OSHA has announced it will be implementing a new national emphasis program (NEP). The new NEP will establish a program and procedures that will be used to verify the accuracy of the OSHA Form 300 filings for selected low-rate establishments in high-rate industries.
What this means is that OSHA will inspect companies in industries that have reported low rates of injuries where other companies in the same industry have had higher rates of injuries. Whether or not OSHA will actually beef up its enforcement policy remains to be seen. Either way, now is a great time to review your recordkeeping procedures.
Here is a quick overview of the required OSHA Injury and Illness Recordkeeping Forms (29 CFR 1904.29 and 29 CFR 1904.32):
Employers must keep records of injuries and illnesses with OSHA’s recordkeeping forms or their equivalents. While employers are NOT required to send these forms to OSHA, they must keep them on file to show an OSHA inspector. The federal Bureau of Labor Statistics periodically requires employers to submit injury and illness records to them for statistical purposes.
OSHA has developed three recordkeeping forms with instructions for completing them:
OSHA Form 300, OSHA Injury and Illness Log
The OSHA 300 Log contains a brief description of each recordable work-related injury or illness that occurred during the calendar year.
Employee privacy. Employers must protect the privacy of injured or ill employees when recording cases. In certain types of cases, such as those involving mental illness, sexual assault, or exposure to bloodborne pathogens, the employer may not enter the injured or ill employee’s name on the OSHA 300 Log.
OSHA Form 300A, Summary of Work-Related Injuries and Illnesses
The annual summary is a list of injuries and illnesses that were recorded on the OSHA 300 Log during the previous calendar year. At the end of each calendar year, employers must:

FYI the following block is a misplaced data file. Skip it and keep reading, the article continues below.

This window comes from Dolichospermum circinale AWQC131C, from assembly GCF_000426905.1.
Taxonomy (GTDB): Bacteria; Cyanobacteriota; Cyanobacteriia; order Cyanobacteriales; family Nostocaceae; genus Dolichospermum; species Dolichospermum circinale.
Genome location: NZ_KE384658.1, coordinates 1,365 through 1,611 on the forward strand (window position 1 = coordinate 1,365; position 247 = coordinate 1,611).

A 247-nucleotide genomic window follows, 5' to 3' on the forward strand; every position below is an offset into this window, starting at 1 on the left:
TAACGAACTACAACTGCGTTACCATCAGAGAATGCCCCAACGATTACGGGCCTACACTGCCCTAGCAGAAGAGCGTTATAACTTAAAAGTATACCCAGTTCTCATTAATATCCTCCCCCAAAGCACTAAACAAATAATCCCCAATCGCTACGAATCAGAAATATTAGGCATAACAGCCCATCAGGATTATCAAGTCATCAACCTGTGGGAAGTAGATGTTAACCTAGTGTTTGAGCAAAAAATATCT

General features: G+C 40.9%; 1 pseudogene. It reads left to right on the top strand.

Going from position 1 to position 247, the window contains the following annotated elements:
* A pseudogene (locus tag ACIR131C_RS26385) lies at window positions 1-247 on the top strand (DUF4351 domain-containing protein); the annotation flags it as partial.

OSHA Form 301, Injury and Illness Incident Report
- Complete Form 300A using the information recorded on the OSHA 300 Log; if the employer is using an equivalent form other than the OSHA 300A summary form, it must include the employee access and employer penalty statements found on the OSHA 300A Summary form.
- Certify the summary; a company executive must certify that he or she has examined the OSHA 300 Log and that he or she reasonably believes, based on his or her knowledge of the process by which the information was recorded, that the annual summary is correct and complete.
- Post the annual summary in the workplace; the annual summary must be posted in a conspicuous place where notices to employees are customarily posted from February 1 to April 30 each year.
This report requires the employee’s name, department, occupation, nature of injury or illness, and extent of lost time. The form contains more detail about an injury or illness than the Form 300. The data must be recorded within 7 working days after receiving information of the event. Again, there are privacy cases where the person’s name may be omitted (29 CFR 1904.29).
Note on ergonomics: There is no separate column for work-related ergonomic injuries. They must still be recorded using the same criteria for any other injury or illness case, with a check in either the injury or “all other illness” column.
Needless to say there is more to proper recordkeeping than just filling in the required forms -- but that sure is a good place to start. And stay tuned, because BLR is about to take Incident Management to a new level of convenience and ease of use!